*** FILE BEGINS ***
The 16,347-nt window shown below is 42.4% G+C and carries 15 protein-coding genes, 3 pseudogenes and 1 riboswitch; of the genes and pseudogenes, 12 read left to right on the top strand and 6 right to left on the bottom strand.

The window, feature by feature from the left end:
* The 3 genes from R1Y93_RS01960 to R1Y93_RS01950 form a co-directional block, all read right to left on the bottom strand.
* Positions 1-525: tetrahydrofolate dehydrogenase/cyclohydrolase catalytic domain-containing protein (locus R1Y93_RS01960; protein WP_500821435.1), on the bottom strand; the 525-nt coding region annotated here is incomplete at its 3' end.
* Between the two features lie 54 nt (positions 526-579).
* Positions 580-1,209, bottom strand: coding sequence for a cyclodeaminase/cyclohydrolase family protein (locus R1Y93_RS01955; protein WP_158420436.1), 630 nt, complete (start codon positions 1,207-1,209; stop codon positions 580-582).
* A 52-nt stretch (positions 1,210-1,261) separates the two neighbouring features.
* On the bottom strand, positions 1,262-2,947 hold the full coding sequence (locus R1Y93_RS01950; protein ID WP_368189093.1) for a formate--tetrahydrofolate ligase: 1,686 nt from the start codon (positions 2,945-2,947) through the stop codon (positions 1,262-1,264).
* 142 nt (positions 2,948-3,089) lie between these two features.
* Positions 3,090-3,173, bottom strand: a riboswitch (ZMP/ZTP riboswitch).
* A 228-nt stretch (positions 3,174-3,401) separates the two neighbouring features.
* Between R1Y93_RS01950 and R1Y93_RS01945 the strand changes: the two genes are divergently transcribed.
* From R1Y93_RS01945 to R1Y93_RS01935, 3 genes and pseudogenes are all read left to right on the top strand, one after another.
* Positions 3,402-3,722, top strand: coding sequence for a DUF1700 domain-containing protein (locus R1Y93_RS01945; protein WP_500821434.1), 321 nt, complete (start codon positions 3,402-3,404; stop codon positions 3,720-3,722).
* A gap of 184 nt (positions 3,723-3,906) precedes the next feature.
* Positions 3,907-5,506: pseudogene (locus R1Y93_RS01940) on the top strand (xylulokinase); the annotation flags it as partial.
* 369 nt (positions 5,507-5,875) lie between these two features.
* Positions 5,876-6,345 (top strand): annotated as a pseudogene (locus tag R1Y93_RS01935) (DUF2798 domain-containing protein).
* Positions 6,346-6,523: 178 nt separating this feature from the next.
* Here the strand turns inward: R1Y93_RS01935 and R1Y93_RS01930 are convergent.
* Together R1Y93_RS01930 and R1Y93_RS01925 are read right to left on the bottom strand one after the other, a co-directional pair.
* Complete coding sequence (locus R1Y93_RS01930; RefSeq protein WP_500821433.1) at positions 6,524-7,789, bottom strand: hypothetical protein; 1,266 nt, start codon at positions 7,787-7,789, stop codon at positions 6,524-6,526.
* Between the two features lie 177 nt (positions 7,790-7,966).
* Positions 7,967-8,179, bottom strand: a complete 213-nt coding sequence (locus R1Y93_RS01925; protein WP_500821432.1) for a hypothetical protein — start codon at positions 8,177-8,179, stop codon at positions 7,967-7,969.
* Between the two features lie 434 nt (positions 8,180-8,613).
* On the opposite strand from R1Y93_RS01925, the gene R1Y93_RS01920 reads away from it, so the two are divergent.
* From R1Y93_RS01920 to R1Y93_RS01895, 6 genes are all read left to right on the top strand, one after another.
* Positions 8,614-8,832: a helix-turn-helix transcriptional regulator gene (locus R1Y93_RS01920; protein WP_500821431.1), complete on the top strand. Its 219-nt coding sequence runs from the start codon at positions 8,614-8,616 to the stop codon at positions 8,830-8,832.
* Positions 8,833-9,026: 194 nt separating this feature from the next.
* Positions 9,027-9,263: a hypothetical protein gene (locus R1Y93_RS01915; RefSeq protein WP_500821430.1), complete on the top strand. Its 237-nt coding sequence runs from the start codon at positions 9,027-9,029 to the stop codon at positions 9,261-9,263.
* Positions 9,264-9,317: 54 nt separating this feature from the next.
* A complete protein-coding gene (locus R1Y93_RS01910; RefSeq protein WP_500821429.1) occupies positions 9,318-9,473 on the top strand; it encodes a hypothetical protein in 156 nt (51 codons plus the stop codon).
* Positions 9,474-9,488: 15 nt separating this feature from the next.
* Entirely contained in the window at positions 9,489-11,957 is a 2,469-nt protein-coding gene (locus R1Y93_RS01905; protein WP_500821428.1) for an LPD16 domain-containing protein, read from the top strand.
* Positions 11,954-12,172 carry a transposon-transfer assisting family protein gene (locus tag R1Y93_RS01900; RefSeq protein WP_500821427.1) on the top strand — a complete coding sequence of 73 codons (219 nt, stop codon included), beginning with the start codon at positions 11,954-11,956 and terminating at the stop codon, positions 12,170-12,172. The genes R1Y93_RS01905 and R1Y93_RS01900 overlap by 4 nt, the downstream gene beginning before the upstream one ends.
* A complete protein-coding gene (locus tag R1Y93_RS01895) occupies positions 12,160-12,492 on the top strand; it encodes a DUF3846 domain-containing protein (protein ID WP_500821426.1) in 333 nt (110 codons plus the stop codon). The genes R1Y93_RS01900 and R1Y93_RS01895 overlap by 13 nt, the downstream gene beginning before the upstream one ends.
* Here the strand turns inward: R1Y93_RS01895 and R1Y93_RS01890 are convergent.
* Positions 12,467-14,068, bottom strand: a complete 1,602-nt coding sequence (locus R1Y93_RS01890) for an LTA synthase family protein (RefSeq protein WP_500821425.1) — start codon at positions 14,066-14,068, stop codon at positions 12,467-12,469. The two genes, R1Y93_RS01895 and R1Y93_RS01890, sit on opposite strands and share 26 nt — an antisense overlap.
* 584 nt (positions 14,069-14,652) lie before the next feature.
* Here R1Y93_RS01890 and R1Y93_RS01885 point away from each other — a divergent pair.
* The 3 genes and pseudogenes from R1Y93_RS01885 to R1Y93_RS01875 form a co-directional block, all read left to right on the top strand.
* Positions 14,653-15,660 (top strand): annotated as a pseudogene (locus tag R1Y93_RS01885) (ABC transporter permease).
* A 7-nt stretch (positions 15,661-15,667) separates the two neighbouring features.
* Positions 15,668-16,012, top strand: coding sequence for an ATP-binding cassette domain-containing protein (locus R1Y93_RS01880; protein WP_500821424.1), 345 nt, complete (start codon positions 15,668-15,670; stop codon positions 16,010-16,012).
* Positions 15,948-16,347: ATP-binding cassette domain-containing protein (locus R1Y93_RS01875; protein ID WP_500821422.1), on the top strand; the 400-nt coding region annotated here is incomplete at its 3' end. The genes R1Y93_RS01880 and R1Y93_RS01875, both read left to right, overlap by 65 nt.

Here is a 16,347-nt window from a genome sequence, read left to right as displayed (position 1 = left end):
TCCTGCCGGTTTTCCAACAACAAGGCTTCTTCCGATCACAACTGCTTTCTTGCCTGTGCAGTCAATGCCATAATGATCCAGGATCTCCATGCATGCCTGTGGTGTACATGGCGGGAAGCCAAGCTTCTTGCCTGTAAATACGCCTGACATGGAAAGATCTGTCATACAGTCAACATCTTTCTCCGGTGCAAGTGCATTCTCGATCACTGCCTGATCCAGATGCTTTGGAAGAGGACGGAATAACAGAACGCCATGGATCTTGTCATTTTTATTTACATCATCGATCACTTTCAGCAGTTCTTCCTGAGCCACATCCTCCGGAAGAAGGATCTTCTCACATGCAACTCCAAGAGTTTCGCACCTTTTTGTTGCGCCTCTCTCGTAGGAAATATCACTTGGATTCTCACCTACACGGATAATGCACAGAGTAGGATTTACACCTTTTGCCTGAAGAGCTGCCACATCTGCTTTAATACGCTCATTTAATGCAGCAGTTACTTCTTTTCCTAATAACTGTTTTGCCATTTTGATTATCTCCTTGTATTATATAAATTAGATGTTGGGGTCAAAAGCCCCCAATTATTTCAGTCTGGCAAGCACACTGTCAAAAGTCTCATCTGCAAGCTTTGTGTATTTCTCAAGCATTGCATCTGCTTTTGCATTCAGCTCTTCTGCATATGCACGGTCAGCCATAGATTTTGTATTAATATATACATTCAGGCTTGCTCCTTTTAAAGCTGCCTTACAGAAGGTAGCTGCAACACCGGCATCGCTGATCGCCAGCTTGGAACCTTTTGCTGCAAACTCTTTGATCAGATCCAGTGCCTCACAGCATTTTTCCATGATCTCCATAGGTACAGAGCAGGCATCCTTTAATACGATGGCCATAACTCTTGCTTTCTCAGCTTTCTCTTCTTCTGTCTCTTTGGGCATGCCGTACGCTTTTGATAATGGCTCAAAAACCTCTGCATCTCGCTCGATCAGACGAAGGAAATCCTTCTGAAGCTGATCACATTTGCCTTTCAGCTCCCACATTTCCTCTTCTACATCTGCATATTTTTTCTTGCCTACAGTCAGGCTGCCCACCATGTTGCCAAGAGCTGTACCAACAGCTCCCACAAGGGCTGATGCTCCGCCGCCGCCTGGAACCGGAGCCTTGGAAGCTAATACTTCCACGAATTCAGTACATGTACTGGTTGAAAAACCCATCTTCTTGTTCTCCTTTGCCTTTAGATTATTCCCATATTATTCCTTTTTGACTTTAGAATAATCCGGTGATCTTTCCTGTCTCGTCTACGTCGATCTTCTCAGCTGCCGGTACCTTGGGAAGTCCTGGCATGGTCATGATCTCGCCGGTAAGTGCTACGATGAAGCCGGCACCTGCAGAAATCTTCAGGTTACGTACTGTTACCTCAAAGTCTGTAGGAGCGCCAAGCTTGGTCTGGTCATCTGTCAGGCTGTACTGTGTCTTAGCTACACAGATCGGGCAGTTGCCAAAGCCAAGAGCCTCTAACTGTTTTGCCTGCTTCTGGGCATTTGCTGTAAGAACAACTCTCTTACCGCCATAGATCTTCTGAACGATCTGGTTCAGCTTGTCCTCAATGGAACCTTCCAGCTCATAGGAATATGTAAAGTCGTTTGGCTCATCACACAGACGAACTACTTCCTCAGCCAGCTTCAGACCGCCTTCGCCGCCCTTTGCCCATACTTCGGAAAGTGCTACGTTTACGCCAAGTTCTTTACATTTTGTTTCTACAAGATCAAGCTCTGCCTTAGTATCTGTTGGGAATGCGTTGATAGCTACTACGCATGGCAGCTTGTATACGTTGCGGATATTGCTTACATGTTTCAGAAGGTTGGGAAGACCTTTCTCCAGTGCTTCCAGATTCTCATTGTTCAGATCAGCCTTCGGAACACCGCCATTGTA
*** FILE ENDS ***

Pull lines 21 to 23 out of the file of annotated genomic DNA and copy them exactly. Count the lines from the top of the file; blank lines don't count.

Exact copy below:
* Together R1Y93_RS01930 and R1Y93_RS01925 are read right to left on the bottom strand one after the other, a co-directional pair.
* Complete coding sequence (locus R1Y93_RS01930; RefSeq protein WP_500821433.1) at positions 6,524-7,789, bottom strand: hypothetical protein; 1,266 nt, start codon at positions 7,787-7,789, stop codon at positions 6,524-6,526.
* Between the two features lie 177 nt (positions 7,790-7,966).